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Mapping a future for your small business

  • Blog
  • 24 November 2015

Starting a business takes a lot of planning, and a lot of hard work. You have to adjust course as you progress and once you open your doors, literally or figuratively, you can exhale and take in the moment. Appreciate the magnitude of what you’ve accomplished just by being able to say: I run my own business.

Don’t sit back in contentment for too long, though. Remember, “Fail to plan and you plan to fail” is not just some nice words printed over tranquil lake shore scenes on motivational posters. You really do need to have at least a basic idea of where you see yourself, and your business, in the future. Here are our tips to get you started on mapping a future for your business.

Mapping a future for your small business

Have a business plan

A business plan is exactly what it says. It’s your plan for what you will do, when, how and who else you might need to help you. It may seem like a huge undertaking, but if you take it step by step and tackle one aspect at a time, you’ll soon have at least a working outline you can expand on later. Focus on finances, opportunities, analyse your competition, your customers, and pay attention to detail.

Protect yourself

Being in business comes with many risks, too. It’s easy to miss all of the possibilities and of course you can’t possibly anticipate every eventuality. Just put on your most gloomy hat and try and analyse the potential risks to your business. The FSB can ease some of the burden. As a member, you are entitled to legal and tax protection and advice, health and safety and employment law advice and legal documents, all included in your membership. You also have access to experts in insurance, card payment systems and pensions. All things you need to consider when you are the one making all the decisions that will help your business thrive.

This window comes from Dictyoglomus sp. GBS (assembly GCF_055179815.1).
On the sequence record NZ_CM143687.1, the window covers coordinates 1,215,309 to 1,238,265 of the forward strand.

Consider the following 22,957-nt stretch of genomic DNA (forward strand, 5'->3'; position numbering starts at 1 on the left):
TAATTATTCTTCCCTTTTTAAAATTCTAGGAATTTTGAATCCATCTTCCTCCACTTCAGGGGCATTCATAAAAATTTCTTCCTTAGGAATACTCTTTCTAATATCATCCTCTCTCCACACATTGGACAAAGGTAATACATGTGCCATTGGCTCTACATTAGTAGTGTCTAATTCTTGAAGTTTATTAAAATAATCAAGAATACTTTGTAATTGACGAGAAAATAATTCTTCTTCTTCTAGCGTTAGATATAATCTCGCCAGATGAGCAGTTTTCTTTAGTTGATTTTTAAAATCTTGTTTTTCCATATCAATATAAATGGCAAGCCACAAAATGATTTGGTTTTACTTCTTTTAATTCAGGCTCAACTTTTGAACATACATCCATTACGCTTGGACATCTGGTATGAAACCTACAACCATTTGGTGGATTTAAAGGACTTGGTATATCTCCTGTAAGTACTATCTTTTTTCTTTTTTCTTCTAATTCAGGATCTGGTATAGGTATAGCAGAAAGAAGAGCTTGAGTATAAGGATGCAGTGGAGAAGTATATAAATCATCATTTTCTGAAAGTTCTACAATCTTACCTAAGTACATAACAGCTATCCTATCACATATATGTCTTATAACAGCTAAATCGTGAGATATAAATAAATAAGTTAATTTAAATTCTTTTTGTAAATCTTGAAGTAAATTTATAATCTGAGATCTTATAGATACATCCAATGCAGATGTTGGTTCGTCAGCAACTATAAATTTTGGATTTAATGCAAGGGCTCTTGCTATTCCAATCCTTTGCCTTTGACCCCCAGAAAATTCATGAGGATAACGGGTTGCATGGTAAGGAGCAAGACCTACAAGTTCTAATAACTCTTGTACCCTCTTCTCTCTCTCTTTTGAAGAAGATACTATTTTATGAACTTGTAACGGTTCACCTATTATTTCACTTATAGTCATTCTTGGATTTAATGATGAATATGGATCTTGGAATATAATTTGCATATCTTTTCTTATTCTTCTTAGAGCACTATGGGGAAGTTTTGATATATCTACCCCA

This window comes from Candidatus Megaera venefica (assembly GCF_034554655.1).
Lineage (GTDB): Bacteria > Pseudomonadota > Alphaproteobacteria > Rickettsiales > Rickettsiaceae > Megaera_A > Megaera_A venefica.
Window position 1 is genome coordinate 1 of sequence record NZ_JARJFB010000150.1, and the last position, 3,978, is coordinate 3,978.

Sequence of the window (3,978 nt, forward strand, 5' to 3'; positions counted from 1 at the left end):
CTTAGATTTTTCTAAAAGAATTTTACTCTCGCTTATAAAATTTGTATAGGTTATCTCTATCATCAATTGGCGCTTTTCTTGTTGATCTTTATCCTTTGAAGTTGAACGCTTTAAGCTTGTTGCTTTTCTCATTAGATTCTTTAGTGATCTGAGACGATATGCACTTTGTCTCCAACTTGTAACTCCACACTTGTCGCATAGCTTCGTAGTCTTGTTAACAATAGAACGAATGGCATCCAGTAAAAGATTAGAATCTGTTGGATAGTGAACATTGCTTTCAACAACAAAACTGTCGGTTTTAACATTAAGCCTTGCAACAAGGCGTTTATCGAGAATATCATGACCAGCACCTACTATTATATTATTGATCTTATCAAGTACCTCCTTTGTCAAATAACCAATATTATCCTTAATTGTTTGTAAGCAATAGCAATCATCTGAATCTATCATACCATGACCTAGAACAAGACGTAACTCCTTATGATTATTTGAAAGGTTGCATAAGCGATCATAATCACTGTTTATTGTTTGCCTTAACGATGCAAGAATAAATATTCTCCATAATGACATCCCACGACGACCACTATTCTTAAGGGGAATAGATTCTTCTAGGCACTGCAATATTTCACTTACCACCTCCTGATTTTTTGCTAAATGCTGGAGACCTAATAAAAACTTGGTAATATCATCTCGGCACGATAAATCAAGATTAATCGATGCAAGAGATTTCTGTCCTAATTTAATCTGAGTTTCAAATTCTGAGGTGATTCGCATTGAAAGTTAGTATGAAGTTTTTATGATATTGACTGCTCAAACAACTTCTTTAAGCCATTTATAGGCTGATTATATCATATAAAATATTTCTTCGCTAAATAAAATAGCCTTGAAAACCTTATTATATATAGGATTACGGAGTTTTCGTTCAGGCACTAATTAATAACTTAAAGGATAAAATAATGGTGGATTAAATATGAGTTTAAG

Set a deadline

Make sure you have a timeline. “One day” is likely to become never unless you set a specific date by which you either accomplish the set goal. Or review it. Things change constantly, so it’s perfectly fine to find that what you thought to be a great idea is now a fruitless enterprise 6 months later. Reset, and chart a new course. Setting a deadline forces you to review your progress and make changes before it’s too late.

Build up your credentials

Very few people land in business fully formed. Chances are that you are an unknown in your field. That means you have to build up your reputation. Getting a customer to abandon their current supplier to do business with you is a tough job, and unfortunately there are no shortcuts. Start by getting your name out there. If you use social media, comment on posts from people who already have a following. Post handy tips for your trade, regardless of what it is. Offer a free taster service. Go to networking events in your area. Most importantly, be consistent in your service. When customers recommend you, you want to make sure that you provide the same excellent service that earned you hat recommendation.

Starting a business and keeping it going requires time and effort. The fact that you are in business for yourself singles you out as someone not afraid of that work. And the FSB will support you every step of the way.

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